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Weekly links February 29: migration as development, Heckman on the extreme failure of early experiments, generalizing the family size instrument, and more…

David McKenzie's picture
  • Working paper of the week by Clemens and Pritchett on whether there is a new economic case for migration restrictions – I like this statement comparing the ultra-poor programs to migration “A two-year, six-component in situ intervention—guided by some of the top minds in development economics and backed by formidable financial and organizational resources—produced the equivalent annual consumption gain of the wage differentials of working in a rich versus poor country for one day.”
  • Those migration gains persist over time – as shown in this VoxEU post on the long-term impacts of migration, based on a 10-year follow-up of a visa lottery New Zealand runs for Tongans.
  • On Econtalk, Russ Roberts interviews Heckman. Interesting discussion about the early big experiments in the US: “I remember as a graduate student at Princeton University, it rolling some of the very first participants in the negative income tax experiment…actually one of the great legacies of the negative income tax studies was actually modern econometrics or micro-econometrics... Precisely because the experiments were so messed up and people did not understand when they were designing the experiments how much choice there was. How much attrition[?] there would be, how much individuals would respond to incentives in ways that weren't even thought about. So, the first round of experiments was generally viewed as a failure. I think John Cogan's testimony before Congress in the late 1970s or early 1980s was the capstone of that failure in the sense that he pointed out all of the variety of estimates and the need for using econometric estimates to adjust for the non-compliance, the self-selection, the nonresponse, and on and on and on…Meanwhile, the faithful continued....And so there's then a constant faith, despite this surge around [?] what I would call extreme failure. Nobody believed the New Jersey income tax experiments; and in the later Seattle experiments--nobody believed them because they were so heavily compromised by a whole set of other issues.”. (also worth reading for his views on how substitution bias compromises a lot of the more recent experiments on early childhood education).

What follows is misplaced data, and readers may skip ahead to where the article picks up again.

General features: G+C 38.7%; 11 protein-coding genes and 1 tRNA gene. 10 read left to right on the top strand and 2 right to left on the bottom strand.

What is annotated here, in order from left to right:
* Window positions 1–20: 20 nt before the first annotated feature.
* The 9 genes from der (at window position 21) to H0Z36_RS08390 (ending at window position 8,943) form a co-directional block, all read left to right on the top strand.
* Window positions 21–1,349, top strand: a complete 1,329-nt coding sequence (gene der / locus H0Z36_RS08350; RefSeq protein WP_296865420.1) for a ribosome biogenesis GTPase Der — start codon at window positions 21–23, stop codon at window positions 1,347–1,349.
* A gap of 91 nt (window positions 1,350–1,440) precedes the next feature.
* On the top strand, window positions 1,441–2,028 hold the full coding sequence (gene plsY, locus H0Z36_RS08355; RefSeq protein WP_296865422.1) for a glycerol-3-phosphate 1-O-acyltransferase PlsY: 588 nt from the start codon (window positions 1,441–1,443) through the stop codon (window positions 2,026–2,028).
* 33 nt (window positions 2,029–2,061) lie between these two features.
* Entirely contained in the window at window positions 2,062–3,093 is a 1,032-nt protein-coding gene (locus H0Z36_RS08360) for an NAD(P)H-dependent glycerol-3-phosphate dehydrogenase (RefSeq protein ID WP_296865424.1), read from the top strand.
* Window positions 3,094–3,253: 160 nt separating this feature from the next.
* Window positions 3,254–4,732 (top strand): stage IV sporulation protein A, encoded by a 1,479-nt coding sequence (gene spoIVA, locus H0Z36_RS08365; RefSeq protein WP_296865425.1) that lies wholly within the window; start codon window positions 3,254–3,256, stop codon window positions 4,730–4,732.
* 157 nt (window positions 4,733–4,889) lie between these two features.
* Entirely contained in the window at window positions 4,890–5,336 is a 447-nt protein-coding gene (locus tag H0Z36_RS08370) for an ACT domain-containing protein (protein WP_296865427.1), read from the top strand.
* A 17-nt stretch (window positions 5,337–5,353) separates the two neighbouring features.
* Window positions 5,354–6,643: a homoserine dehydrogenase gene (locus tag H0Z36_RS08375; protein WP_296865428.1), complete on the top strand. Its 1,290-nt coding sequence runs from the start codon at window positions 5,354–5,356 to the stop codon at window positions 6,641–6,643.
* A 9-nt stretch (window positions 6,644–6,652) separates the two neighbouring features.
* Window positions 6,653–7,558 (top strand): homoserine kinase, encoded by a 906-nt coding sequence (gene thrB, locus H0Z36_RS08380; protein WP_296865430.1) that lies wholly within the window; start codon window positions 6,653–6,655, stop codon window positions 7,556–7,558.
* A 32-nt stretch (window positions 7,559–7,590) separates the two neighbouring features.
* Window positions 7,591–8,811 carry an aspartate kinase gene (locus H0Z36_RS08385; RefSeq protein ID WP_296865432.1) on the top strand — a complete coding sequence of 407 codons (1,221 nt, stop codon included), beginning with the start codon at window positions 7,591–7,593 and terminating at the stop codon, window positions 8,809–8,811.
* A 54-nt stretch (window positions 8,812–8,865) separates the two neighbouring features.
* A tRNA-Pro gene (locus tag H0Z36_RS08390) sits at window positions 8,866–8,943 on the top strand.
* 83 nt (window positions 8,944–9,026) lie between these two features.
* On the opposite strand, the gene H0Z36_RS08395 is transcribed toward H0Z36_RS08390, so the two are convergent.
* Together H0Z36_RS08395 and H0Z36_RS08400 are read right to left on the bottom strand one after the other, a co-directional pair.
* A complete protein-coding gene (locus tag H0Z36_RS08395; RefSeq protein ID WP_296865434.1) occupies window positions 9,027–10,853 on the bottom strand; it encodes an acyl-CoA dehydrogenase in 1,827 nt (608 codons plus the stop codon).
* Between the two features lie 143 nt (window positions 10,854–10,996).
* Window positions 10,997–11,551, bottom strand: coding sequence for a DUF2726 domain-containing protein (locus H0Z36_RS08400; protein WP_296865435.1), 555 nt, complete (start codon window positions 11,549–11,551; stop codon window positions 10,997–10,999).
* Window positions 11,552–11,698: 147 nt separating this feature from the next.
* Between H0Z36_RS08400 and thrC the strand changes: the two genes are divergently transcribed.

• From the Economist: the impact of paying higher wages to police in Ghana was more corruption